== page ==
Depression (notes for Wed. 9/21/2011)

Sermon Series:  One
Sermon Title:  Depression
Date:  9/21/11

Sources Used:

Gary R. Collins, Christian Counseling 3d ed.
Jay e. Adams, The Christian Counselor’s Manual, The Practice of Nouthetic Counseling


·         The issue of depression has been documented historically for over 3,000 years
·         Great people and leaders have experienced depression, such as: Winston Churchill, Edgar Allen Poe, Napoleon, Charles Hadden Spurgeon
·         It is the common cold of mental disorders
·         It is by far our most common mental issue

The signs of depression can be grouped into four categories:

  1. Feelings - sadness, self criticism, guilt, shame, worthlessness, helplessness, pessimism, hopelessness, irritibility, loss of temper
  2. Thinking - in their minds they focus on their own incompetence or lack of worth.  Difficult to concentrate, self criticsm, and self condemnation.
  3. Behavior - apathy, lack of motivation, can't face decisions, constant complaining, may neglect personal appearance and hygiene.
  4. Physical health - fatigue, more sleep, loss of energy and interest in everything from intimacy to religion; may even frequently complain of aches and pains.

Many people mask their symptoms with a smile and do not find help, often because they are embarrassed of their symptoms.  However, more than 80% of people improve when they get help.

Depression may come:

  1. As a reaction to an event in life (easily treated)
  2. May come spontaneously from within (if so, will have a high recurrence rate)
  3. As a side effect of medication, change of diet, or illness (depression can set in as a result of the flu)
  4. Change of seasons

Depression in the Bible: (excellent online source:

*  Although the Bible does not speak of depression in a clinical manner, as we are most accustomed to discussing it, the Bible is not ignorant of the topic.  As with our own experience, depression seems to be a common issue with some of the Bible's most popular characters.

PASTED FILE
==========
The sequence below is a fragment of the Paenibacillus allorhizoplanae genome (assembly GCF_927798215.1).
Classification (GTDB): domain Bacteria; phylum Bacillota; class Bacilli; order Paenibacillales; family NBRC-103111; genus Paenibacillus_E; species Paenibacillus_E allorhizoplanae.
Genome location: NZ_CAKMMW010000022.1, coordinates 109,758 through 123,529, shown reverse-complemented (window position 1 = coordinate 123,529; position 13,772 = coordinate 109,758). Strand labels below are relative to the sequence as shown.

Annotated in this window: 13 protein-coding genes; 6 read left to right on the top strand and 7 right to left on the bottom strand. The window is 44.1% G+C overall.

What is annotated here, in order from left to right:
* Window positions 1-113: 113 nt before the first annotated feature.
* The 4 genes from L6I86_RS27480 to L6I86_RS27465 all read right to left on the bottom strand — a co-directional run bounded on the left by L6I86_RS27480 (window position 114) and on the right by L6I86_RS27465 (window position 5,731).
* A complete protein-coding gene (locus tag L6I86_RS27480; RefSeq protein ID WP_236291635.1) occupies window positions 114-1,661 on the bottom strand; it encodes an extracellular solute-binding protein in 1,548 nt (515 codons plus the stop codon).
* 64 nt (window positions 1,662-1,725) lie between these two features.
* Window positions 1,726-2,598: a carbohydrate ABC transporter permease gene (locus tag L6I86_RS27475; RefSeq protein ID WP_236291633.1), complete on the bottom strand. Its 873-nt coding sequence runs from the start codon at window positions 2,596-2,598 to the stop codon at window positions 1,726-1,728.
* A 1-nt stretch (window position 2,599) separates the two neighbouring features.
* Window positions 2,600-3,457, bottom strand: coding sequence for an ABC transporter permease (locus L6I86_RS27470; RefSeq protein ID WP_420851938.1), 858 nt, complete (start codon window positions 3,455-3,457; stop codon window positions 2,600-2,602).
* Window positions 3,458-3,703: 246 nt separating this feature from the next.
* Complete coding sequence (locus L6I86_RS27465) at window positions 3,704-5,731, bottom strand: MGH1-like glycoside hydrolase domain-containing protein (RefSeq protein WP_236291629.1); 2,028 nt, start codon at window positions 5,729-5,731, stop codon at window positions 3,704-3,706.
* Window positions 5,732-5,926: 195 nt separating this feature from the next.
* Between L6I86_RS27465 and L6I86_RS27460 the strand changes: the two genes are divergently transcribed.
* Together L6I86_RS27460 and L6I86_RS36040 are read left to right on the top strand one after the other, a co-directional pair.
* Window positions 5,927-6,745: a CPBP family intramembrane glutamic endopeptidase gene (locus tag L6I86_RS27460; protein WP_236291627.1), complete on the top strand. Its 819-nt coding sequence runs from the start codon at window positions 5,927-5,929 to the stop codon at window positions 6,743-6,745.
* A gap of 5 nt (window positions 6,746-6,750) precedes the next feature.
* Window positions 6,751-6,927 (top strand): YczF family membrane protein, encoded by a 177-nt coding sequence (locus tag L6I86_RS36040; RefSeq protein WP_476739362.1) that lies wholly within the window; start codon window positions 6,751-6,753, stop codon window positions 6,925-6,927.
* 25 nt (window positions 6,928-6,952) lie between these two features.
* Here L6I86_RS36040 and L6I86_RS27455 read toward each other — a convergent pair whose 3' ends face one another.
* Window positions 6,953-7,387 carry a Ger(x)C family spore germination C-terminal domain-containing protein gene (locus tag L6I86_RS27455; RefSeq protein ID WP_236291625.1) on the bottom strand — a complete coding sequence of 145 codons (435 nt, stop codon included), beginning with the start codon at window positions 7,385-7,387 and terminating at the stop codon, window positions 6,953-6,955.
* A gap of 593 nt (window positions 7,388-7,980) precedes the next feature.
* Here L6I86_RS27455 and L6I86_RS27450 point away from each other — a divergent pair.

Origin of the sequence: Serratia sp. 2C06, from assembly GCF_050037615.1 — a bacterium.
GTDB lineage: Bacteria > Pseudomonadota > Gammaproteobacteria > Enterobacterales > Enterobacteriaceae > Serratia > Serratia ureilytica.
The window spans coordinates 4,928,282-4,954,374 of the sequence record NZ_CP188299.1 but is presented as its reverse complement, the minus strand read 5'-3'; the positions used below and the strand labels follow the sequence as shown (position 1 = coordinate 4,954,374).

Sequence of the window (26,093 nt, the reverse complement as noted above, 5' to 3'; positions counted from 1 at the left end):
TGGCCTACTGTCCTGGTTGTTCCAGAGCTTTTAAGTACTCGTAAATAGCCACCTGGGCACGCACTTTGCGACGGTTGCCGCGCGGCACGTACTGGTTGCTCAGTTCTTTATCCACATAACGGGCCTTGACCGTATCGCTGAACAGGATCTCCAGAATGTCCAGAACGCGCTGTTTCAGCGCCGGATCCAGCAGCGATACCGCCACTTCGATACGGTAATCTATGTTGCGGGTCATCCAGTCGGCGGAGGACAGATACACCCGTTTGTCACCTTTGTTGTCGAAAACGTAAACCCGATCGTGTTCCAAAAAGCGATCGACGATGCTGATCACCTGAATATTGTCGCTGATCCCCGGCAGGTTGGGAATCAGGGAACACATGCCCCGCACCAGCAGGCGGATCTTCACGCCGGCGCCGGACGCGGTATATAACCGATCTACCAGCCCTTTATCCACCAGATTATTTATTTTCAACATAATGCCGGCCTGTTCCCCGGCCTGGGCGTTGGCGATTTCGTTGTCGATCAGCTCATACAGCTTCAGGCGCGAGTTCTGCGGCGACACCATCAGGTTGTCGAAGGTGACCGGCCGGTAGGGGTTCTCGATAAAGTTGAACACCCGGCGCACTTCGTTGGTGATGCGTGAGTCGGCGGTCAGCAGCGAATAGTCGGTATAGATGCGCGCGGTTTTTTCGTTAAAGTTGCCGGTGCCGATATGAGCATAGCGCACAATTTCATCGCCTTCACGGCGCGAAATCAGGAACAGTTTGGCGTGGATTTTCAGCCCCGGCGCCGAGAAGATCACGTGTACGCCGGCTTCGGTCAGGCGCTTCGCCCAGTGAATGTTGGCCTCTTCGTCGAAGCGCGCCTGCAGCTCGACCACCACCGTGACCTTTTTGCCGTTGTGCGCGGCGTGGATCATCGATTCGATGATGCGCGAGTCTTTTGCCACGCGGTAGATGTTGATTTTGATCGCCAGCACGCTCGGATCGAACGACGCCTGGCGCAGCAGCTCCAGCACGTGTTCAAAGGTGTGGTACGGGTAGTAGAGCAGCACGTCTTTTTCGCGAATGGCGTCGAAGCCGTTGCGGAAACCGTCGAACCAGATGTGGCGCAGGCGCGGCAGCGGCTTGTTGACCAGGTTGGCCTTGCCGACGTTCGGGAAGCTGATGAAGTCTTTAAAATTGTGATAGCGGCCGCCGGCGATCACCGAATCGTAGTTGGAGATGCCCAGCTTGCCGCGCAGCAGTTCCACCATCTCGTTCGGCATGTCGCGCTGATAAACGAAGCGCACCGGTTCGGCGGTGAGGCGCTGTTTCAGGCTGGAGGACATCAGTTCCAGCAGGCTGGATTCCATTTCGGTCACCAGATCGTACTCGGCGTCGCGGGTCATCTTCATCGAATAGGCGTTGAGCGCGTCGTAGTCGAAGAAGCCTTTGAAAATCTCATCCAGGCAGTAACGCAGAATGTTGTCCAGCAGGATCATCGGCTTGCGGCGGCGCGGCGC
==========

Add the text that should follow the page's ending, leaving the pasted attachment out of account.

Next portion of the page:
Psalms of despair - 69, 88, 102, (read Psalm 43:2)
Solomon - Ecclesiastes, Proverbs 18:14
Moses - Numbers 11:10-15
Elijah - 1 Kings 19
Jeremiah - Jeremiah 20:7-18 and Lamentations
King Saul
David - Psalm 38:6-8
Jesus at Gethsemene - Matthew 26:37-38

  1. Physiological treatments - our society is a heavily medicated culture.  Most people see medication as a primary treatment for depression, yet evidence suggests that exercise, adequate sleep, and nutrition may be as powerful a treatment as any drug.  However, it is not sinful to take medication to treat physiological causes or symptoms of depression.
  2. Identifying and dealing with the causes -
    1. Family issues - may need to correct family tensions or learn to relate to family in a more healthy way.
    2. Stress - learn to manage stress
    3. Feelings of helplessness - may require prioritizing life and work, re-learning optimism, seeking easy wins
    4. Anger or bitterness - expressing your feelings to a third party, coming to grips with the irrationality and sin of revenge
    5. Guilt - seek forgiveness
    6. Thoughts - dealing systematically with unhealthy and/or negative patterns of thinking.
    7. Inactivity - actually beginning to make change
  3. Biblical truth -
    1. Trust in the Word - Psalm 119:25
    2. Have hope - Psalm 42:5, 43:2, Rom. 15:13
    3. Find reasons to rejoice and take comfort in prayer - Phil. 4:4-7
    4. Know that God cares for you - 1 Peter 5:6-7
  4. Find support - the church as a supportive community
  5. Understand that the circumstances may not change, but it is possible for your attitude to change about the circumstances.


Depression is a common issue with multiple causes.  It is not sinful to become depressed.  Because we live in a sinful world and our bodies and minds have been thoroughly impacted by the fall we are all vulnerable.  The challenge in depression is not always in changing the circumstances, but changing the climate of the soul.  When we become depressed our vision and hope for the future is blinded and our mind offers a singular focus on the negative perceptions of the moment. 

The gospel offers steadfast hope for the depressed:

  1. By repenting of sin and receiving Jesus Christ as Savior and Lord we receive the gift of salvation and the indwelling presence of the Holy Spirit.  Though the redeemed will suffer difficult trials and depressing circumstances, we are assured that we are in right relationship to God as Father.  He has promised us His presence and support through any event in life.
  2. Though we are currently grieved by various trials (Romans 8:18, 1 Peter 1:6) the gospel offers the hope of final redemption in Christ Jesus.  Our bodies and the world are not as they will be.  Jesus Christ will return and complete redemption, returning the world, our minds, our circumstances, and our emotions back to right.
  3. Through the gospel the redeemed are drawn together in the Holy Spirit toward Christ centered community, the church.  Though the church struggles (read any New Testament epistle) ultimately it is a redemptive and supportive community of faith.  As a united body of believers, the church is not to abandon the depressed, but rather called to offer support and counsel, to weep with those who weep and to rejoice with those who rejoice (Rom. 12:15).


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